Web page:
Twitter Outage: Thousands of Users Report Problems With Website

The social network showed error messages to Twitter users trying to log on to the website through their desktop computers.

Queenie Wong Former Senior Writer
Queenie Wong was a senior writer for CNET News, focusing on social media companies including Facebook's parent company Meta, Twitter and TikTok. Before joining CNET, she worked for The Mercury News in San Jose and the Statesman Journal in Salem, Oregon. A native of Southern California, she took her first journalism class in middle school.
Expertise I've been writing about social media since 2015 but have previously covered politics, crime and education. I also have a degree in studio art. Credentials
  • 2022 Eddie award for consumer analysis
Queenie Wong
2 min read
Twitters logo on a phone, with the imagery of a gunshot shattering the glass

Twitter has 238 million daily users.

James Martin/CNET

Twitter appeared to experience a widespread service disruption on Wednesday, with thousands of users reporting trouble logging in to the desktop version of the platform. 

"Something went wrong, but don't fret -- it's not your fault," an error message that popped up for Twitter's desktop users read. "Let's try again."


Twitter showed this error message to users trying to log in to the website on their computers.

Screenshot by Queenie Wong/CNET

Data from Downdetector, a website that tracks outages, shows that after 4:38 p.m. PST more than 10,880 users reported having trouble logging in to Twitter. Roughly 83% of users who experienced problems with Twitter said they had issues with the desktop version.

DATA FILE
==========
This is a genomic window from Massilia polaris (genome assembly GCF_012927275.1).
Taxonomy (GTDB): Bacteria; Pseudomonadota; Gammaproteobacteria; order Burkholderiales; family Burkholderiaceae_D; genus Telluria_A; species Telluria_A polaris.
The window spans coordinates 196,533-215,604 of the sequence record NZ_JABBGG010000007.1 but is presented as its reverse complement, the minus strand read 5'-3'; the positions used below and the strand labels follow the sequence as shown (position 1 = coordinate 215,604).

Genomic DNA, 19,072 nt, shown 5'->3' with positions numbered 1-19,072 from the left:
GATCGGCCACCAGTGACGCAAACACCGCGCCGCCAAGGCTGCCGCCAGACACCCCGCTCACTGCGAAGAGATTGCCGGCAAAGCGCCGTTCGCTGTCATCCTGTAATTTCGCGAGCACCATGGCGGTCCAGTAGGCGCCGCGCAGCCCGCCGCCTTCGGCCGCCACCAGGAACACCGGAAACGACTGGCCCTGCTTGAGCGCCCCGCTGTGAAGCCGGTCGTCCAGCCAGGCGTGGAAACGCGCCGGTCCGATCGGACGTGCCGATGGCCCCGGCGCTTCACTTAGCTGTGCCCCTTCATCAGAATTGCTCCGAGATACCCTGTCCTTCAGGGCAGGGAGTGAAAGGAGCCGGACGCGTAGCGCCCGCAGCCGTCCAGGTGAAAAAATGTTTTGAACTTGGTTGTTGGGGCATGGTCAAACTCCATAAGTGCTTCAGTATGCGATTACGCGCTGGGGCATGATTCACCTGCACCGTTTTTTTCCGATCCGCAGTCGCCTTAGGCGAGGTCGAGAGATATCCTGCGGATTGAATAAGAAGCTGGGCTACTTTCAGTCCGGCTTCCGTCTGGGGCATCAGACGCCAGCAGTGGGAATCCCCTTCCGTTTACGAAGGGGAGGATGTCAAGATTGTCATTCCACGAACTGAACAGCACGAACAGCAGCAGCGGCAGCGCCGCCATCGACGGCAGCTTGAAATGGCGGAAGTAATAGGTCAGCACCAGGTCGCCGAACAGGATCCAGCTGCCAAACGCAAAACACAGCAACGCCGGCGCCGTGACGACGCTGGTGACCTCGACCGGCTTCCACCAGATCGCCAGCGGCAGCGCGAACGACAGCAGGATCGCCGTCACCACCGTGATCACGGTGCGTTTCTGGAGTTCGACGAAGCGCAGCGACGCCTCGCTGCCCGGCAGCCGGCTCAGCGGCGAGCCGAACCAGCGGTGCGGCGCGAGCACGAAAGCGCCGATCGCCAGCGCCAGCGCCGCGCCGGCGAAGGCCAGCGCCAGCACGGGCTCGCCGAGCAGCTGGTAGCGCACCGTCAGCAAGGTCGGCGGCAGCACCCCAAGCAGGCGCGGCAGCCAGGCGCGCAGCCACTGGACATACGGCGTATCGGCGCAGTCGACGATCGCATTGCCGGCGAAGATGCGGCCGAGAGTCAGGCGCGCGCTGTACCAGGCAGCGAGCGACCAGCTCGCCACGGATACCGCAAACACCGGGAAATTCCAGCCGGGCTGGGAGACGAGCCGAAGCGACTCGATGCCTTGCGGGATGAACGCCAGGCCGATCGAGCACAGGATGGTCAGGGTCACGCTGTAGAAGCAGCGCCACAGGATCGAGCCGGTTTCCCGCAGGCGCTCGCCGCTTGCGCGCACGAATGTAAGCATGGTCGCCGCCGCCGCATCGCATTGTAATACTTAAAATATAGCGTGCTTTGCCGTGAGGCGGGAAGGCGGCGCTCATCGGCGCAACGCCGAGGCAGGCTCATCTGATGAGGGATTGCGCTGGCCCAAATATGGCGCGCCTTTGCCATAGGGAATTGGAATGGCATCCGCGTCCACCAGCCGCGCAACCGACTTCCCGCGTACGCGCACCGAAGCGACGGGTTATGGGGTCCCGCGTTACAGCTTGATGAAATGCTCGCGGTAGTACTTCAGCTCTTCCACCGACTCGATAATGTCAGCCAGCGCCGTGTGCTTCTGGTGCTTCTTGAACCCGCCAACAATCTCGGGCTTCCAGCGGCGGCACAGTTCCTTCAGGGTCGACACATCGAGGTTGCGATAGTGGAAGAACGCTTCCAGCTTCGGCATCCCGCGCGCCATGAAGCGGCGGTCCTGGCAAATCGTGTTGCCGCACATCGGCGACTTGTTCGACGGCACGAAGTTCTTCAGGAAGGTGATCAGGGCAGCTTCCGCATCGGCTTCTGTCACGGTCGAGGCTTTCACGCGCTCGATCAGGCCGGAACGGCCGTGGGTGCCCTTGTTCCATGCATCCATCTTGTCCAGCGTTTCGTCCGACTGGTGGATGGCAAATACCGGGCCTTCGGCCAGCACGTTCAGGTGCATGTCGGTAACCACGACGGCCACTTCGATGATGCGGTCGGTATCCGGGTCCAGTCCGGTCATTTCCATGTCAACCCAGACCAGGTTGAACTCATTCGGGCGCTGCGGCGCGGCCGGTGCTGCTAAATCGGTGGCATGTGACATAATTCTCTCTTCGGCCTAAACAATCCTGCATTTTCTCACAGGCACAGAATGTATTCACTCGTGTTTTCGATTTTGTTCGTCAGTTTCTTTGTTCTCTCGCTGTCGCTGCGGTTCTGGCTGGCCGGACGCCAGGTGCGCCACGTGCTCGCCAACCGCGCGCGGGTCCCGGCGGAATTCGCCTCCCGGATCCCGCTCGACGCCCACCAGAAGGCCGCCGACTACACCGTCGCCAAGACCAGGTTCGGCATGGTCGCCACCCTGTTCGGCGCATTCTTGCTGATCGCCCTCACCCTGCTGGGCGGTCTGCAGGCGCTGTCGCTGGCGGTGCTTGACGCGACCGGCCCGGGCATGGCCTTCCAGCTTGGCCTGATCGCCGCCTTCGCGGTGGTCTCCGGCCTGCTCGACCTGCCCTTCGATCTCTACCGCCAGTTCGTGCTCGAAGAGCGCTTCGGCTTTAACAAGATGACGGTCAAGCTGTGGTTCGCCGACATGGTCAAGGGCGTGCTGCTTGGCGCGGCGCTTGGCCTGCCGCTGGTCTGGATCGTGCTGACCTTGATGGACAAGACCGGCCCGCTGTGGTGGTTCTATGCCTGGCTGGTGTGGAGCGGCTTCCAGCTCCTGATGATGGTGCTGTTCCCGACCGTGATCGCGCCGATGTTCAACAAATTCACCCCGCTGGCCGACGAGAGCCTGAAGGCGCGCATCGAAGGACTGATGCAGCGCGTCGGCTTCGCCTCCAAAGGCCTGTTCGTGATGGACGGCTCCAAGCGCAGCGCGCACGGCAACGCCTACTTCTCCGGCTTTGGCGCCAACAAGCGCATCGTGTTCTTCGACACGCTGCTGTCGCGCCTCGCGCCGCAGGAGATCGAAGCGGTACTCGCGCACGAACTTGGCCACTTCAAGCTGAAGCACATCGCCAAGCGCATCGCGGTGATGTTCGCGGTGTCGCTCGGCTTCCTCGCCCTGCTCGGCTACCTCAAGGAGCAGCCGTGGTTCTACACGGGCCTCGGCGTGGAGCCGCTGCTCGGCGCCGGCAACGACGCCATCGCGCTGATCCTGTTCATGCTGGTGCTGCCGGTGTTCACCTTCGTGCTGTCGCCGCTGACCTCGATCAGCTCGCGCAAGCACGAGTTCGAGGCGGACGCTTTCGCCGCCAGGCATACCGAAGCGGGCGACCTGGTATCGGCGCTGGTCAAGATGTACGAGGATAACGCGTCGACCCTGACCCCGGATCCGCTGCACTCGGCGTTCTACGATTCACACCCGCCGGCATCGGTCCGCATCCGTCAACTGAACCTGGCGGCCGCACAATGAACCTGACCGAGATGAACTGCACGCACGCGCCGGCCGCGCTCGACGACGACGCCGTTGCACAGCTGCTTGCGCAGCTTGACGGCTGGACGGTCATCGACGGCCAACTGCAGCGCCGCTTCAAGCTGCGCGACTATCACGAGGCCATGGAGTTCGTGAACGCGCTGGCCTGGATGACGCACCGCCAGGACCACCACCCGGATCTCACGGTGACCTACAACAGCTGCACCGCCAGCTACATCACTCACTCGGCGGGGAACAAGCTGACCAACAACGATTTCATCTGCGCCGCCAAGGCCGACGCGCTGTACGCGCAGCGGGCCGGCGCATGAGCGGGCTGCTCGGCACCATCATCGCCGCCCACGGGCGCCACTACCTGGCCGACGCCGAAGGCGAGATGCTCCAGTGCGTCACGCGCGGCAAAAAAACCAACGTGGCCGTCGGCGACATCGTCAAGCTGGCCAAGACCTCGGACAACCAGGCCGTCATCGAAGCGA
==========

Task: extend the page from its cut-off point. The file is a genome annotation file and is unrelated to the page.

Internet monitoring service NetBlocks tweeted that Twitter is experiencing "international outages affecting the mobile app and features including notifications."

The outage hits the beleaguered social network after roughly two months of upheaval since billionaire Elon Musk took it over. 

Fears about Twitter's potential death heightened on Nov. 17 after hundreds of Twitter employees resigned from the social media company. Musk reportedly gave workers a choice of working long hours to build "a breakthrough Twitter 2.0" or leave the company with severance pay. Twitter had already laid off 3,700 employees, or half of Twitter's workforce, and 4,400 contract workers, massive cuts that were expected to impact content moderation and the services that help keep the site running.

#Twitterdown is trending on Twitter in the US. Twitter, which appears to no longer have a communications department, didn't immediately respond to a request for comment.

Some Twitter users asked if the platform was broken. "Works for me," Musk replied in a tweet on Wednesday night.